The Automobile Association of Tanzania staged six motor rallies during the countdown to the 2012 national championship without any serious injuries to drivers, navigators, officials or fans.
That the season was that successful and without incident despite the vulnerability of this particular sport to accidents highlights effectiveness with which the association treats the need ensure measures.
A number of motor rallies were as usual staged in Dar es Salaam, Moshi and Arusha and all drivers, navigators and fans ended the events safe.
This is something for Tanzanians to be very proud about, particularly in that loss of life and limb during motor rallies is a common feature in many countries across the globe.
AAT emerged third overall best in 2011 in ensuring safety during motor rallies, winning accolades from the International Automobile Federation (FIA). It similarly sparkled again last year, which was no mean feat.
The association said during the recent prize awarding ceremony for last season’s motor rally winners that a total of 97 club officials attended seminars on safety improvement last year.
The safety training came at a most opportune time for as the relevant authorities have intensified the crusade for the paramount need to spare the lives of pedestrians and all other road users.
Through the training, officials representing motor sport clubs learned the best ways of organising motor rallies, much to the appreciation of fans and drivers alike.
Despite the vulnerability of motor rallies to accidents, care for safety is on the rise in the country, with spectators now more readily watching the events from close range without fear.
But the praise being showered on AAT should not make the association become complacent, forgetting that safety must prevail for long periods and should not be a fast receding wave of inspiration.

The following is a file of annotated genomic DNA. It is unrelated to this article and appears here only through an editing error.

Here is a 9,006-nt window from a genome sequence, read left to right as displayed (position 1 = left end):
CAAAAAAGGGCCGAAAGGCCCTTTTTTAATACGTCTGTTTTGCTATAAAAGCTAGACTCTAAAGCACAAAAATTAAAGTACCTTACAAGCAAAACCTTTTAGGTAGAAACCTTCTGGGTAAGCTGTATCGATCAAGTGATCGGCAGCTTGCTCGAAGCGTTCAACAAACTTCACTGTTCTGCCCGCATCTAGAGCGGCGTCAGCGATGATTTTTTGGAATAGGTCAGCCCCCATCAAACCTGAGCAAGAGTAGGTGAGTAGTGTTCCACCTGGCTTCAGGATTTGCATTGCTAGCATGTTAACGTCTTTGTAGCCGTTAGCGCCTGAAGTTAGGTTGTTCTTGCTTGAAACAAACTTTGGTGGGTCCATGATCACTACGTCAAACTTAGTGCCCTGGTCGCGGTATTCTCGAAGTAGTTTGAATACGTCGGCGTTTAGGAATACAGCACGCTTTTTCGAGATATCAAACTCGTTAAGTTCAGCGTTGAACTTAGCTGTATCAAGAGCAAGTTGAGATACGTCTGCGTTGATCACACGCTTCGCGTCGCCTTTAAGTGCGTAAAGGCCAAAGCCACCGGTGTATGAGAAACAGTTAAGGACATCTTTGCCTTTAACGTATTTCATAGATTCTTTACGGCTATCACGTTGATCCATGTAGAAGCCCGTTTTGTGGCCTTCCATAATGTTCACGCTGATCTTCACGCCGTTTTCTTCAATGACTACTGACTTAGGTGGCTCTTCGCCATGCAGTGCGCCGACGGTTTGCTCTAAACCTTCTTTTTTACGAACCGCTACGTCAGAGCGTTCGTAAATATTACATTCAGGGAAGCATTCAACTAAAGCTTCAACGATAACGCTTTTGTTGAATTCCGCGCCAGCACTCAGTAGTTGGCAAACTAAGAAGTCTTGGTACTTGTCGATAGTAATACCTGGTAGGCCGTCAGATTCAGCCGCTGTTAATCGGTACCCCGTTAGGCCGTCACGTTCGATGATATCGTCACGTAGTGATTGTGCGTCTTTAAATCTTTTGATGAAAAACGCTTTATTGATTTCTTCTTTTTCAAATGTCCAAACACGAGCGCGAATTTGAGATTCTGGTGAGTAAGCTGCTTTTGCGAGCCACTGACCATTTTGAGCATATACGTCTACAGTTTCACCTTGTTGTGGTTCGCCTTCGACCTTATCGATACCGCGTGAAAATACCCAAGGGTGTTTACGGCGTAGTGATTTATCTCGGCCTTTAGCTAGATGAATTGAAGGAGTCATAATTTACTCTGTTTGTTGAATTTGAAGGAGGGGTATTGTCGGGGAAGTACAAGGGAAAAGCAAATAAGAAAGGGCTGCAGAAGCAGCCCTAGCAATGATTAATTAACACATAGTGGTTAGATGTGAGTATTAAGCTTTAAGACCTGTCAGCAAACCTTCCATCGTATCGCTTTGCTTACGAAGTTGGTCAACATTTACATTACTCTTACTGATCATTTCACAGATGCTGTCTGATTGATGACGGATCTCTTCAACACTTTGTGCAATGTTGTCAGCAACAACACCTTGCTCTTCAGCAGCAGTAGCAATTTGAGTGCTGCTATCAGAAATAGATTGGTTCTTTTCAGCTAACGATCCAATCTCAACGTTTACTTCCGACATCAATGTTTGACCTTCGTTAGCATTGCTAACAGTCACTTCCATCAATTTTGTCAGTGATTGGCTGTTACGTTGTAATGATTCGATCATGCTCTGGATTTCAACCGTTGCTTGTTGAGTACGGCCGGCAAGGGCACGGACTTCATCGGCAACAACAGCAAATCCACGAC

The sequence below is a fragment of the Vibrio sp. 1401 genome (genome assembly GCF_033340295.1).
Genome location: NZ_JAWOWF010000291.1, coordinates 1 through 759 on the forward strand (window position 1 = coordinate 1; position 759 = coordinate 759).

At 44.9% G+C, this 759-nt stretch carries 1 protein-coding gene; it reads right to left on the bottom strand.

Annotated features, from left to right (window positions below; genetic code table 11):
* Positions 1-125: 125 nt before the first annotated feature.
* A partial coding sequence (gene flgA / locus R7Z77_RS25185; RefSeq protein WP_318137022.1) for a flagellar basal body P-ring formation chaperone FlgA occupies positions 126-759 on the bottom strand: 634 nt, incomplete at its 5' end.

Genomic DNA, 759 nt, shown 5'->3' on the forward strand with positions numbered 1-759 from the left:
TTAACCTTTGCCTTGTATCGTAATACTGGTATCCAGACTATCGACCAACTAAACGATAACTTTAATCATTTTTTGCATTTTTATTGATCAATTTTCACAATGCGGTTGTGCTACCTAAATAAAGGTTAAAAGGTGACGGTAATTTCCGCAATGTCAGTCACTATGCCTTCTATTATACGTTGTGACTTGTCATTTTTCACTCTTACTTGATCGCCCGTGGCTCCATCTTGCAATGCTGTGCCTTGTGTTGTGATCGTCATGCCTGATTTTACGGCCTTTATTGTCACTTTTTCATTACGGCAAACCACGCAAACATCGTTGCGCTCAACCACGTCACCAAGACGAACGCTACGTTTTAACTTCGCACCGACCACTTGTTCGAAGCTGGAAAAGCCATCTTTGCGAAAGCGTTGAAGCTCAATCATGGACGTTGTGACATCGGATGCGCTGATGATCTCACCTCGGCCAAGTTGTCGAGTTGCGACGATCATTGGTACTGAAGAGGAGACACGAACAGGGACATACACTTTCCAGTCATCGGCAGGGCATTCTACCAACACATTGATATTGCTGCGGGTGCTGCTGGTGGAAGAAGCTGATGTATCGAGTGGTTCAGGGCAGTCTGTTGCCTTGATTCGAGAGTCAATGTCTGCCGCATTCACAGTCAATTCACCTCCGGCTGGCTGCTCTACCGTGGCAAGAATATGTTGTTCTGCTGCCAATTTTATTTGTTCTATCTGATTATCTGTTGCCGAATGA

Additionally, more training on safety should target both drivers and fans so that they are all conversant with ways to steer clear of accidents.
In line with the United Nations special decade (2010-2020) on the need to curb road accidents, whether through motor sport or normal road usage, AAT must have enhancement of safety as a priority item on the agenda of all its meetings.
Given the high prevalence of road accidents in the country, AAT must take charge even where it is relatively minor or few motor rallies being staged.
It is on record that accidents during motor rallies left five people dead in 2009 – in Morogoro Region. Luckily, safety has been appreciably enhanced in all subsequent years. There is need to maintain the momentum so that, at the very worst, we don’t overshoot the current single-digit level in terms of fatalities.
We are informed that the government, specifically the authorities overseeing education, youth, culture and sports, would like to see the scope of the training organised by AAT be of a wider scope. Indeed, that is as it should be – which also automatically means appropriately supporting the association.
Part of the training should centre on sensitising the public on their role in promoting safety during motor rallies and generally. After all, isn’t the need to ensure safety the responsibility of every member of society?